"You're asking all the wrong questions!"

“You’re asking all the wrong questions!”

How do you find the stocks that are most likely to return 100-1 gains?  That’s the question Chris Mayer wanted to answer.
After a year-long study of the biggest performers of the last 50 years, Chris believes he’s gathered a “template” of the main characteristics of top performers.
Chris was a corporate banker before joining Agora Financial as an editor in 2004.  He recently released his findings in a new book, 100-Baggers.
I asked Chris about his findings and how they might apply to resource stocks…

collapse bail in“The capitulation we’ve been talking about for a couple of years is beginning to occur…
I suspect that this capitulation will be over by the end of October. And it could get MUCH WORSE before then.” 

Charles-PonziThis particular Ponzi scheme hit close to home for me because I knew Robert personally.
When I found out about it, I couldn’t believe this person I’d spent time with was capable of this criminal act.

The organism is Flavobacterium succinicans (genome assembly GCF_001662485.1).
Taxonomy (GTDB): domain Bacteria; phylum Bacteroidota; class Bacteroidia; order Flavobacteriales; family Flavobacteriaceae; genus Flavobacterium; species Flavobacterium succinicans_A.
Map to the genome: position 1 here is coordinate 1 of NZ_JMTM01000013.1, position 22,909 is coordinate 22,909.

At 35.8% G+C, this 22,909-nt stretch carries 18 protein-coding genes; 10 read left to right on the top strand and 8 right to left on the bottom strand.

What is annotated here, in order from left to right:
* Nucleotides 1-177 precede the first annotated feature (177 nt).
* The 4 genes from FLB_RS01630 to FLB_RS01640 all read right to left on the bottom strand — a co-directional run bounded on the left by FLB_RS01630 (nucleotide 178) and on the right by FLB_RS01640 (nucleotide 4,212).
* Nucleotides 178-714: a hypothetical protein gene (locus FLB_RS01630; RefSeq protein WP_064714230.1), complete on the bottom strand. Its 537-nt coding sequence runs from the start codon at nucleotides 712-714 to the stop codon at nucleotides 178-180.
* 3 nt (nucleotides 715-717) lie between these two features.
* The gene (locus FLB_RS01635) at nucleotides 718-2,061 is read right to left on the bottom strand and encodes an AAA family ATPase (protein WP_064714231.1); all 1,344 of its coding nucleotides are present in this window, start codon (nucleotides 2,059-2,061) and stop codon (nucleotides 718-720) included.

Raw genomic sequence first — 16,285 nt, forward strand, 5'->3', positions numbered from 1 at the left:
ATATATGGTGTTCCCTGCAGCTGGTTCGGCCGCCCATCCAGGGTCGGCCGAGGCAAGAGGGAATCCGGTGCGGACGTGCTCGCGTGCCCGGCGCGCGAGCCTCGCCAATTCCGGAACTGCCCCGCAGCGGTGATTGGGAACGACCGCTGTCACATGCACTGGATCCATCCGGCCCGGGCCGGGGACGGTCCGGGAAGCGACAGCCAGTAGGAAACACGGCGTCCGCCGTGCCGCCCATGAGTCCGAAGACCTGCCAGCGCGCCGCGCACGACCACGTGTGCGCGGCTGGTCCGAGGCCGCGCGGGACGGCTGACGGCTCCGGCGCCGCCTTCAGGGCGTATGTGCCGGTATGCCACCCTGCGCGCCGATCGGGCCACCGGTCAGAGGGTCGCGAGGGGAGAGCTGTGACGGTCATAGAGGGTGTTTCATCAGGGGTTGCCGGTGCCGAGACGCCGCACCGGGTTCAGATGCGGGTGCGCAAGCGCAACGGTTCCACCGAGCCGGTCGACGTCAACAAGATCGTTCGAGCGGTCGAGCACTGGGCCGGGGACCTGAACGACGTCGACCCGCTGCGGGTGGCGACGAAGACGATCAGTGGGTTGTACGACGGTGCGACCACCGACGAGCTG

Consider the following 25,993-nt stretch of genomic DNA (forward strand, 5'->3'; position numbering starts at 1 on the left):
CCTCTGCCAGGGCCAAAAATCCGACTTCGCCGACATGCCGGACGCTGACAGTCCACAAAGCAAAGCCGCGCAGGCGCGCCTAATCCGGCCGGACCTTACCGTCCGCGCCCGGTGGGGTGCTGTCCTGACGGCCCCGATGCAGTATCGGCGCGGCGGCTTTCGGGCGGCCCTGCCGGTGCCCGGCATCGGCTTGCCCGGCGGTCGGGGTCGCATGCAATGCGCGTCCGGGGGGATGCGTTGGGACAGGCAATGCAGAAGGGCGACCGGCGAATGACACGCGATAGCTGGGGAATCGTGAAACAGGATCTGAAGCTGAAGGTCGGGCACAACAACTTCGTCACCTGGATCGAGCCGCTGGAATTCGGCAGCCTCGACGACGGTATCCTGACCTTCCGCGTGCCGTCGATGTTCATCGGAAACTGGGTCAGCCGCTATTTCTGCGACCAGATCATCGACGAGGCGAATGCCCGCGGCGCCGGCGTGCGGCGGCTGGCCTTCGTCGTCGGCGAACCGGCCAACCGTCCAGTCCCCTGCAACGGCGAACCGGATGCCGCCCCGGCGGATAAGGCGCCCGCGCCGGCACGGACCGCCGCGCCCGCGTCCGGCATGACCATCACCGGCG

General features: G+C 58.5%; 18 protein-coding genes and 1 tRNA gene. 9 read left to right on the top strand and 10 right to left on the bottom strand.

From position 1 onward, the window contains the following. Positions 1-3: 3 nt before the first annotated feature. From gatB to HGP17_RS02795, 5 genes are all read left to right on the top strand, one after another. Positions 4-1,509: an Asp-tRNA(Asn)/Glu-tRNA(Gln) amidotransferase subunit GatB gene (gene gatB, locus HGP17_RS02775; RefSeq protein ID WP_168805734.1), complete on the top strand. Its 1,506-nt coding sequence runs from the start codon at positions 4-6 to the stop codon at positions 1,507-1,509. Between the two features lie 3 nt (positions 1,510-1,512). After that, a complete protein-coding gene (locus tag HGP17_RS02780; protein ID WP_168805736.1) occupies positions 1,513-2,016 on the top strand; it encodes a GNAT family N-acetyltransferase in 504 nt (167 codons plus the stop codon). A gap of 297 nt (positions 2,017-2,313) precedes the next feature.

But as sobering as that was, it pales in comparison to another Ponzi scheme most of us have been suckered into…

Gold Miners WinnersWe are seeing a select group of producing miners – and companies that are close to production –catch higher bids in the stock market.
The losers are still getting punished but the most solid companies are moving higher.
Smaller gold miners that are successfully producing and generating revenues are bottoming out and going higher.
The chart below shows the recent history of a few of these companies over the last year and a half:

barbaric relic‘Barbarous Times’ Ahead
Some call gold a ‘barbarous relic,’ after famed economist John Maynard Keynes used this term to describe the gold standard in the first half of the 20th century.
They’re right. Gold is a barbarous relic, but these are also ‘barbarous times’

minerOur main subject today, though, is a trend we’ve been seeing in Canadian gold stocks.  Some companies have seen much higher share prices over the last 18 months.
Steve Todoruk, a broker at Sprott Global Resource Investments Ltd., reveals the common thread in a handful of Canadian stocks that have risen significantly in this timeframe: